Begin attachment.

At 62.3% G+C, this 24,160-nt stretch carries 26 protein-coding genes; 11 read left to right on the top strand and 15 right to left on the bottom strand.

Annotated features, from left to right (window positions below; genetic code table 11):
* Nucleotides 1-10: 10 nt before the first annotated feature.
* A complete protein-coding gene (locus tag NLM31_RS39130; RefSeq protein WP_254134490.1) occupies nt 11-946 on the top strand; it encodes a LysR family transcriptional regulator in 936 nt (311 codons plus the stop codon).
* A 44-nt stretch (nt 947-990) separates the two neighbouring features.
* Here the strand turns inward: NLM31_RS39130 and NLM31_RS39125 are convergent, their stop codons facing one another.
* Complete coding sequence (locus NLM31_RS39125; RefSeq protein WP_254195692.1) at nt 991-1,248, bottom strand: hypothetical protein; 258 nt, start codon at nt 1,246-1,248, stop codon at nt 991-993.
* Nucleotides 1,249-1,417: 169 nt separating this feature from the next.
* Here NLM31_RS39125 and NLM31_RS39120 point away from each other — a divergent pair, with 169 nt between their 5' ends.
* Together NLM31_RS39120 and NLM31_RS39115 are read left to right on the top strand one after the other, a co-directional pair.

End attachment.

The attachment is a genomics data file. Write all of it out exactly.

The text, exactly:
At 62.3% G+C, this 24,160-nt stretch carries 26 protein-coding genes; 11 read left to right on the top strand and 15 right to left on the bottom strand.

Annotated features, from left to right (window positions below; genetic code table 11):
* Nucleotides 1-10: 10 nt before the first annotated feature.
* A complete protein-coding gene (locus tag NLM31_RS39130; RefSeq protein WP_254134490.1) occupies nt 11-946 on the top strand; it encodes a LysR family transcriptional regulator in 936 nt (311 codons plus the stop codon).
* A 44-nt stretch (nt 947-990) separates the two neighbouring features.
* Here the strand turns inward: NLM31_RS39130 and NLM31_RS39125 are convergent, their stop codons facing one another.
* Complete coding sequence (locus NLM31_RS39125; RefSeq protein WP_254195692.1) at nt 991-1,248, bottom strand: hypothetical protein; 258 nt, start codon at nt 1,246-1,248, stop codon at nt 991-993.
* Nucleotides 1,249-1,417: 169 nt separating this feature from the next.
* Here NLM31_RS39125 and NLM31_RS39120 point away from each other — a divergent pair, with 169 nt between their 5' ends.
* Together NLM31_RS39120 and NLM31_RS39115 are read left to right on the top strand one after the other, a co-directional pair.